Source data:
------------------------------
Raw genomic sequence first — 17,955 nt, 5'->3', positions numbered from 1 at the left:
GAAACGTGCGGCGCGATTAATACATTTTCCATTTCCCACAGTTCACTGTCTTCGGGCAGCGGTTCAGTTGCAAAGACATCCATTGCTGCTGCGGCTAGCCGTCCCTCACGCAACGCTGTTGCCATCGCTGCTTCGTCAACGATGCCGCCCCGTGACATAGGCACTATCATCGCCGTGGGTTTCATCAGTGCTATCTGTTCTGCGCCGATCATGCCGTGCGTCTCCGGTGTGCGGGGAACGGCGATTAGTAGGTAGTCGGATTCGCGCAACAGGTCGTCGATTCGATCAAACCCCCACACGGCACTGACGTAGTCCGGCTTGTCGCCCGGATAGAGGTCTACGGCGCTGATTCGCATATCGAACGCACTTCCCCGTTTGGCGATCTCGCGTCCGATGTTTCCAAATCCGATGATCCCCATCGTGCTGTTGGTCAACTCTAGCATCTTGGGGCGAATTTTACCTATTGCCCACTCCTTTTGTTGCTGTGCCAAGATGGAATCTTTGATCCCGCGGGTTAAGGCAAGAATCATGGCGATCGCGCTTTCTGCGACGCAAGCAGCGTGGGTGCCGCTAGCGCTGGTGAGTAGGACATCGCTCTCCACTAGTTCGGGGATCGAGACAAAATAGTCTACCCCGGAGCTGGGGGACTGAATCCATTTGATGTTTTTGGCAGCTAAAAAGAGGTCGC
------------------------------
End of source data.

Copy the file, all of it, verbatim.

Raw genomic sequence first — 17,955 nt, 5'->3', positions numbered from 1 at the left:
GAAACGTGCGGCGCGATTAATACATTTTCCATTTCCCACAGTTCACTGTCTTCGGGCAGCGGTTCAGTTGCAAAGACATCCATTGCTGCTGCGGCTAGCCGTCCCTCACGCAACGCTGTTGCCATCGCTGCTTCGTCAACGATGCCGCCCCGTGACATAGGCACTATCATCGCCGTGGGTTTCATCAGTGCTATCTGTTCTGCGCCGATCATGCCGTGCGTCTCCGGTGTGCGGGGAACGGCGATTAGTAGGTAGTCGGATTCGCGCAACAGGTCGTCGATTCGATCAAACCCCCACACGGCACTGACGTAGTCCGGCTTGTCGCCCGGATAGAGGTCTACGGCGCTGATTCGCATATCGAACGCACTTCCCCGTTTGGCGATCTCGCGTCCGATGTTTCCAAATCCGATGATCCCCATCGTGCTGTTGGTCAACTCTAGCATCTTGGGGCGAATTTTACCTATTGCCCACTCCTTTTGTTGCTGTGCCAAGATGGAATCTTTGATCCCGCGGGTTAAGGCAAGAATCATGGCGATCGCGCTTTCTGCGACGCAAGCAGCGTGGGTGCCGCTAGCGCTGGTGAGTAGGACATCGCTCTCCACTAGTTCGGGGATCGAGACAAAATAGTCTACCCCGGAGCTGGGGGACTGAATCCATTTGATGTTTTTGGCAGCTAAAAAGAGGTCGC